Recently, we came across an interesting partnership between the Golden Arches and the ancient sport of Sumo in Japan. After digging a little more, come to find there is perhaps no sports marketing case that better illustrates the need for cultural customization when it comes to sponsorship strategy. Raise your hand if you've spotted an in-store activation like this specially designed seat for sumo wrestlers, created by McDonald's Japan:
The look on this kid's eyes only confirms the stroke of PR genius this tie-in obviously inspires. But, really what are the chances this kind of relationship would fly in America? If Kraft's Cheddar Explosion drew the ire of health experts and calorie counts are showing up on menus, imagine the PR Kinjite such sponsorship would inspire. In reality, anti-obesity activists may have more to gain than lose. Is there a sports sponsorship that would seemingly better demonstrate the dangerous ties between junk food and weight gain? Nevertheless, McDonald's surely gets some affinity from sponsoring one of Japan's most beloved pastimes.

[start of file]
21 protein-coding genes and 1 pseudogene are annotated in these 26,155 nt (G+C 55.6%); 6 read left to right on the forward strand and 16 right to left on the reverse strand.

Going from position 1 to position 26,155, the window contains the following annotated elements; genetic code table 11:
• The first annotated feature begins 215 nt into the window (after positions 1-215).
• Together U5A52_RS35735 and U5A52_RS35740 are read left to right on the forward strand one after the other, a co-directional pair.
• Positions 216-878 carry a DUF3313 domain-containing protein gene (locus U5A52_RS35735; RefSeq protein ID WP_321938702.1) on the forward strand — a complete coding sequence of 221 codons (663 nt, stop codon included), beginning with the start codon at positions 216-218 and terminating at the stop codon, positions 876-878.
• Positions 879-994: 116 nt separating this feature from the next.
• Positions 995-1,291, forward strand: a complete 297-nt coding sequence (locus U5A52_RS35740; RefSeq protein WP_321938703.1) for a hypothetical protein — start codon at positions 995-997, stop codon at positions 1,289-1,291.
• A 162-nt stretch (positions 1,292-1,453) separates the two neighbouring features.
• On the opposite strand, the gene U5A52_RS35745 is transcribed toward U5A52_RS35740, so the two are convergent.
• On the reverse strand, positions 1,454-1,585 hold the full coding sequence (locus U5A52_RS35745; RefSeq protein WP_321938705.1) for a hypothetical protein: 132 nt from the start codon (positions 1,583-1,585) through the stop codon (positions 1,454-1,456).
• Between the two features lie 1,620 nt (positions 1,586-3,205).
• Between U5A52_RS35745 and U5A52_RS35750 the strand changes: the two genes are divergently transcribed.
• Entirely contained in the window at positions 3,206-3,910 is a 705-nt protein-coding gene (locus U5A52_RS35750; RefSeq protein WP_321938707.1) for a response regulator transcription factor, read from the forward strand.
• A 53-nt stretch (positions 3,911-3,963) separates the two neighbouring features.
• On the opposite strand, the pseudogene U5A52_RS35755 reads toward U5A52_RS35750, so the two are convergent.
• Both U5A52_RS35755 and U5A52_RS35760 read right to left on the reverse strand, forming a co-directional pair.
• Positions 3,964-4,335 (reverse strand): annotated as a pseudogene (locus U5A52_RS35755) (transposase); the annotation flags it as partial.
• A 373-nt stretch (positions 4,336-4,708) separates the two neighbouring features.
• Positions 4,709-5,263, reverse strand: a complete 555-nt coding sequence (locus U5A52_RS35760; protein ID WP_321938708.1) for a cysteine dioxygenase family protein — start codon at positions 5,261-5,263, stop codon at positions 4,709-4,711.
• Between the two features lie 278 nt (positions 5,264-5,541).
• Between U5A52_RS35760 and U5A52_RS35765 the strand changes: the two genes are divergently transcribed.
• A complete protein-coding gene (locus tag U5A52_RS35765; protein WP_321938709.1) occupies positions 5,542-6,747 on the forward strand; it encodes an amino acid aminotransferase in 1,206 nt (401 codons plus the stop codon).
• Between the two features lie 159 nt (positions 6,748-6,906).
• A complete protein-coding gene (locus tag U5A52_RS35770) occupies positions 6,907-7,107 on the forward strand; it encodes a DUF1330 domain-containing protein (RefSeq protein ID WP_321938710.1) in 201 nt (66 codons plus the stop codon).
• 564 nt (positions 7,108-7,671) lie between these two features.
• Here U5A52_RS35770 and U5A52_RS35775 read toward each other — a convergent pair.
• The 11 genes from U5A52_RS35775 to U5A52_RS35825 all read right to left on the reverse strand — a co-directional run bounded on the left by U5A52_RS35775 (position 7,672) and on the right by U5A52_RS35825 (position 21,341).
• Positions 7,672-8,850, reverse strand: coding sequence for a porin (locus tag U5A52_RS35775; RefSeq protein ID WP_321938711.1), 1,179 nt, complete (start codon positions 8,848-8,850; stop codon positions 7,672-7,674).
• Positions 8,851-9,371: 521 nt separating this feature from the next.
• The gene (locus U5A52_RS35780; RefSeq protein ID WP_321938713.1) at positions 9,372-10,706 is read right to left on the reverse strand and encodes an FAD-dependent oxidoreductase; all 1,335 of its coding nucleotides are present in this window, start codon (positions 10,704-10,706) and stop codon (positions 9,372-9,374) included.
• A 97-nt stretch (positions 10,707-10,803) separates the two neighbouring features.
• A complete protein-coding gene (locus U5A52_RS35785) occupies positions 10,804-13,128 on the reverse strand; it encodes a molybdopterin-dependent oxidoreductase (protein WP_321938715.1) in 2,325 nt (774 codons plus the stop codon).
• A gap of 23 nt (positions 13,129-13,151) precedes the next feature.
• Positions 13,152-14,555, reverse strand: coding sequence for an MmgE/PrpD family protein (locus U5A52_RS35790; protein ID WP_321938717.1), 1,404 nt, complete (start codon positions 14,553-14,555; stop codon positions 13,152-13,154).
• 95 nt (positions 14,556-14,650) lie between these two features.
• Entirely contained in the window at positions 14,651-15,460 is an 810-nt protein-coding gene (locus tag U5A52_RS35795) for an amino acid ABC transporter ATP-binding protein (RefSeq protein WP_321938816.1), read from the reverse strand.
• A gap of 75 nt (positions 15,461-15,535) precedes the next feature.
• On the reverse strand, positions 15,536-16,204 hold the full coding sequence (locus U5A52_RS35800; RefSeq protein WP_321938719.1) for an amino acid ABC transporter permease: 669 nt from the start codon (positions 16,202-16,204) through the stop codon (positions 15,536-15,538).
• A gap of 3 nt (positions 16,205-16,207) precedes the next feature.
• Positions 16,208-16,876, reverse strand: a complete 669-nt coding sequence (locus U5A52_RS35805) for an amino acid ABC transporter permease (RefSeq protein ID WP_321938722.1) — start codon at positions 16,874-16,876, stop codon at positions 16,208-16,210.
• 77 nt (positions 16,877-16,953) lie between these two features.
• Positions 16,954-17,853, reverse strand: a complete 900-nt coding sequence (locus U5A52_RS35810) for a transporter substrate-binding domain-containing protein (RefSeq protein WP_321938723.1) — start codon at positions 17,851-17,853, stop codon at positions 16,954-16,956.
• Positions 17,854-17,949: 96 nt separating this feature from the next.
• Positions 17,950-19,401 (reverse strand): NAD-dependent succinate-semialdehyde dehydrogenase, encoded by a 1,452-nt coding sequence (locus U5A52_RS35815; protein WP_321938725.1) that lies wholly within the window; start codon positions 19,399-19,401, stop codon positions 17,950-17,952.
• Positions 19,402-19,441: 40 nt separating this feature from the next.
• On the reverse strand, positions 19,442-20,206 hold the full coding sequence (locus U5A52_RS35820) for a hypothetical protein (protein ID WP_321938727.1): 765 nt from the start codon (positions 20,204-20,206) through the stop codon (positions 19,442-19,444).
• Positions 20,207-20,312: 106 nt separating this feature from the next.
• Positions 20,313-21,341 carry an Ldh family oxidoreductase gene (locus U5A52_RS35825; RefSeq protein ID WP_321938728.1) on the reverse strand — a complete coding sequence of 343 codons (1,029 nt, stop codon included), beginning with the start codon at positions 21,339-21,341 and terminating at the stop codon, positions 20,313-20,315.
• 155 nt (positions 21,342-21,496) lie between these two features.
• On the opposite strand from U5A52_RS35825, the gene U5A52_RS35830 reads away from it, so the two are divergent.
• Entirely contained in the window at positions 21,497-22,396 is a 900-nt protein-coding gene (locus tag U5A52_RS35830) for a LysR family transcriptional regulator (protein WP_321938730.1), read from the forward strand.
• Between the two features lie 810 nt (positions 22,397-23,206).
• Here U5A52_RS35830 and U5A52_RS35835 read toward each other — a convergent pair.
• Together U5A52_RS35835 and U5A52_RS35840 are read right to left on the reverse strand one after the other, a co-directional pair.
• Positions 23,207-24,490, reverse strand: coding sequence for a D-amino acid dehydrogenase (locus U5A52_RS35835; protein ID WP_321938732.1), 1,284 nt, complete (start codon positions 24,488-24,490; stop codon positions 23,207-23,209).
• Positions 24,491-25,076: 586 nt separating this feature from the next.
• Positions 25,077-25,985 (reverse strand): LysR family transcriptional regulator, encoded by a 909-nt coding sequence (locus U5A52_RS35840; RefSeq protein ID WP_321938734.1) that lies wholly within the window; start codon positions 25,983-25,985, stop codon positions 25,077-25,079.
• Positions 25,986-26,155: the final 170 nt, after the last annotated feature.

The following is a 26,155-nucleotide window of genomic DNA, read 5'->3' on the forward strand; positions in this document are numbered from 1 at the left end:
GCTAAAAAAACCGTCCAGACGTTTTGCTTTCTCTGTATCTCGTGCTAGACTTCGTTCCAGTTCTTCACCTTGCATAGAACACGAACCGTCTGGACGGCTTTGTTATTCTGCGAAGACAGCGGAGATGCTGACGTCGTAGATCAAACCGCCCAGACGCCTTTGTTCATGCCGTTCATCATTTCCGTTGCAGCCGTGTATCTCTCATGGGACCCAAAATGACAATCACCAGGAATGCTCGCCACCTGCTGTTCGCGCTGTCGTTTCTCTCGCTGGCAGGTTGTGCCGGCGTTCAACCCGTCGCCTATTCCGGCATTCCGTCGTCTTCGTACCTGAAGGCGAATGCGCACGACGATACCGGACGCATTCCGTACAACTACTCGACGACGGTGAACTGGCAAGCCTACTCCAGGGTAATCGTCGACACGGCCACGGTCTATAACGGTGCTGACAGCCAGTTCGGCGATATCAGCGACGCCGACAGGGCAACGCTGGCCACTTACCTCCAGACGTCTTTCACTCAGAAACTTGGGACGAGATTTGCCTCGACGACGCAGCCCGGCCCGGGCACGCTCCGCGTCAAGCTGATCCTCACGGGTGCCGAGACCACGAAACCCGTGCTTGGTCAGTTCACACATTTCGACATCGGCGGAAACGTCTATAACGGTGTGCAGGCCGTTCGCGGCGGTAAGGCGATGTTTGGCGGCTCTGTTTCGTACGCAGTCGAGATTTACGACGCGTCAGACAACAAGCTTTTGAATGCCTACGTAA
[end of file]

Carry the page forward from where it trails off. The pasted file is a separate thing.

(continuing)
And in case you're wondering how much a Sumo sponsor might have to fork out to get involved, according to Wikipedia, the winner of top Sumo bouts typically receive around 30,000 yen net per sponsor (out of the sponsors contribution of 60,000 yen/$650).